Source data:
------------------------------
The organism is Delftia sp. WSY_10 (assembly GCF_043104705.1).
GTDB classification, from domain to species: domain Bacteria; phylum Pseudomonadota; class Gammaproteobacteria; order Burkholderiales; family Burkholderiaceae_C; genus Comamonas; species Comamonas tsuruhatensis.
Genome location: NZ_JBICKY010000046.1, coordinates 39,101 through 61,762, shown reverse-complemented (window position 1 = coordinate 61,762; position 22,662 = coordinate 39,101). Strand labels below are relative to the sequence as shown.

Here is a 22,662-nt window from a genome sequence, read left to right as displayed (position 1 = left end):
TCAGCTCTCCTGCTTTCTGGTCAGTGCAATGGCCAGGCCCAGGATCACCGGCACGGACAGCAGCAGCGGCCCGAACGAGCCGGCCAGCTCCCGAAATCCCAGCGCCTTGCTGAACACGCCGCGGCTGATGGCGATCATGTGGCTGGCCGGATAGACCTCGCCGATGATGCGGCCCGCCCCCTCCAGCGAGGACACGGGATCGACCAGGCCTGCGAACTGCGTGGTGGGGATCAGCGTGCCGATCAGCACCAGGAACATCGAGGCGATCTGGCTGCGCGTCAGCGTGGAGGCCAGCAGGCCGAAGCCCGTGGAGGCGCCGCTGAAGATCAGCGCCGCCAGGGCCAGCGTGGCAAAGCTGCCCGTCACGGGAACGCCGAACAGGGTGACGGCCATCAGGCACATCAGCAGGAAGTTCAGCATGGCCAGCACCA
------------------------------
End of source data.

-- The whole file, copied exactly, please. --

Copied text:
The organism is Delftia sp. WSY_10 (assembly GCF_043104705.1).
GTDB classification, from domain to species: domain Bacteria; phylum Pseudomonadota; class Gammaproteobacteria; order Burkholderiales; family Burkholderiaceae_C; genus Comamonas; species Comamonas tsuruhatensis.
Genome location: NZ_JBICKY010000046.1, coordinates 39,101 through 61,762, shown reverse-complemented (window position 1 = coordinate 61,762; position 22,662 = coordinate 39,101). Strand labels below are relative to the sequence as shown.

Here is a 22,662-nt window from a genome sequence, read left to right as displayed (position 1 = left end):
TCAGCTCTCCTGCTTTCTGGTCAGTGCAATGGCCAGGCCCAGGATCACCGGCACGGACAGCAGCAGCGGCCCGAACGAGCCGGCCAGCTCCCGAAATCCCAGCGCCTTGCTGAACACGCCGCGGCTGATGGCGATCATGTGGCTGGCCGGATAGACCTCGCCGATGATGCGGCCCGCCCCCTCCAGCGAGGACACGGGATCGACCAGGCCTGCGAACTGCGTGGTGGGGATCAGCGTGCCGATCAGCACCAGGAACATCGAGGCGATCTGGCTGCGCGTCAGCGTGGAGGCCAGCAGGCCGAAGCCCGTGGAGGCGCCGCTGAAGATCAGCGCCGCCAGGGCCAGCGTGGCAAAGCTGCCCGTCACGGGAACGCCGAACAGGGTGACGGCCATCAGGCACATCAGCAGGAAGTTCAGCATGGCCAGCACCA